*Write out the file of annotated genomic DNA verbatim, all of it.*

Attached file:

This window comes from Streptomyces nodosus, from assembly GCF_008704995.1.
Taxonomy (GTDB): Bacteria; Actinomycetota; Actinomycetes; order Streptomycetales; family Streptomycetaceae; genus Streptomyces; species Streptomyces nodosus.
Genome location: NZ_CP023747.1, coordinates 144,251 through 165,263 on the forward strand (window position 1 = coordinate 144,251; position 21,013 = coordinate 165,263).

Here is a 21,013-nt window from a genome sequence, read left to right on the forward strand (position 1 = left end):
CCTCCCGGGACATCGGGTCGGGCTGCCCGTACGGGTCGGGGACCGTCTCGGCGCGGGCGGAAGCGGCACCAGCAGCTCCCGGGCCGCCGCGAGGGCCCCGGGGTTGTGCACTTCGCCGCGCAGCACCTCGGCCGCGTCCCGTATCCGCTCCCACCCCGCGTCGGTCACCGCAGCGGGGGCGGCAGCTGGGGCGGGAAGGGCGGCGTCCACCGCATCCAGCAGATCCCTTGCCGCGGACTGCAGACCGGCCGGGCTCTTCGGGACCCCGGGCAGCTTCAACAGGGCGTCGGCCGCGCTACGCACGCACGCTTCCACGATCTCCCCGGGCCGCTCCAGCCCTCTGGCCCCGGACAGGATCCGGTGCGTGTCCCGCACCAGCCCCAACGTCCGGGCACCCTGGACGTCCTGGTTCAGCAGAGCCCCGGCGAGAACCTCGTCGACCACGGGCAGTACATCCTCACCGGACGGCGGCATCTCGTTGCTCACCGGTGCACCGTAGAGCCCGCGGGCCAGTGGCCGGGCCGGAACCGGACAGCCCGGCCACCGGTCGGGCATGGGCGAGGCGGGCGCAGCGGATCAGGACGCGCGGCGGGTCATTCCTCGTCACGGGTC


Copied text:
This window comes from Streptomyces nodosus, from assembly GCF_008704995.1.
Taxonomy (GTDB): Bacteria; Actinomycetota; Actinomycetes; order Streptomycetales; family Streptomycetaceae; genus Streptomyces; species Streptomyces nodosus.
Genome location: NZ_CP023747.1, coordinates 144,251 through 165,263 on the forward strand (window position 1 = coordinate 144,251; position 21,013 = coordinate 165,263).

Here is a 21,013-nt window from a genome sequence, read left to right on the forward strand (position 1 = left end):
CCTCCCGGGACATCGGGTCGGGCTGCCCGTACGGGTCGGGGACCGTCTCGGCGCGGGCGGAAGCGGCACCAGCAGCTCCCGGGCCGCCGCGAGGGCCCCGGGGTTGTGCACTTCGCCGCGCAGCACCTCGGCCGCGTCCCGTATCCGCTCCCACCCCGCGTCGGTCACCGCAGCGGGGGCGGCAGCTGGGGCGGGAAGGGCGGCGTCCACCGCATCCAGCAGATCCCTTGCCGCGGACTGCAGACCGGCCGGGCTCTTCGGGACCCCGGGCAGCTTCAACAGGGCGTCGGCCGCGCTACGCACGCACGCTTCCACGATCTCCCCGGGCCGCTCCAGCCCTCTGGCCCCGGACAGGATCCGGTGCGTGTCCCGCACCAGCCCCAACGTCCGGGCACCCTGGACGTCCTGGTTCAGCAGAGCCCCGGCGAGAACCTCGTCGACCACGGGCAGTACATCCTCACCGGACGGCGGCATCTCGTTGCTCACCGGTGCACCGTAGAGCCCGCGGGCCAGTGGCCGGGCCGGAACCGGACAGCCCGGCCACCGGTCGGGCATGGGCGAGGCGGGCGCAGCGGATCAGGACGCGCGGCGGGTCATTCCTCGTCACGGGTC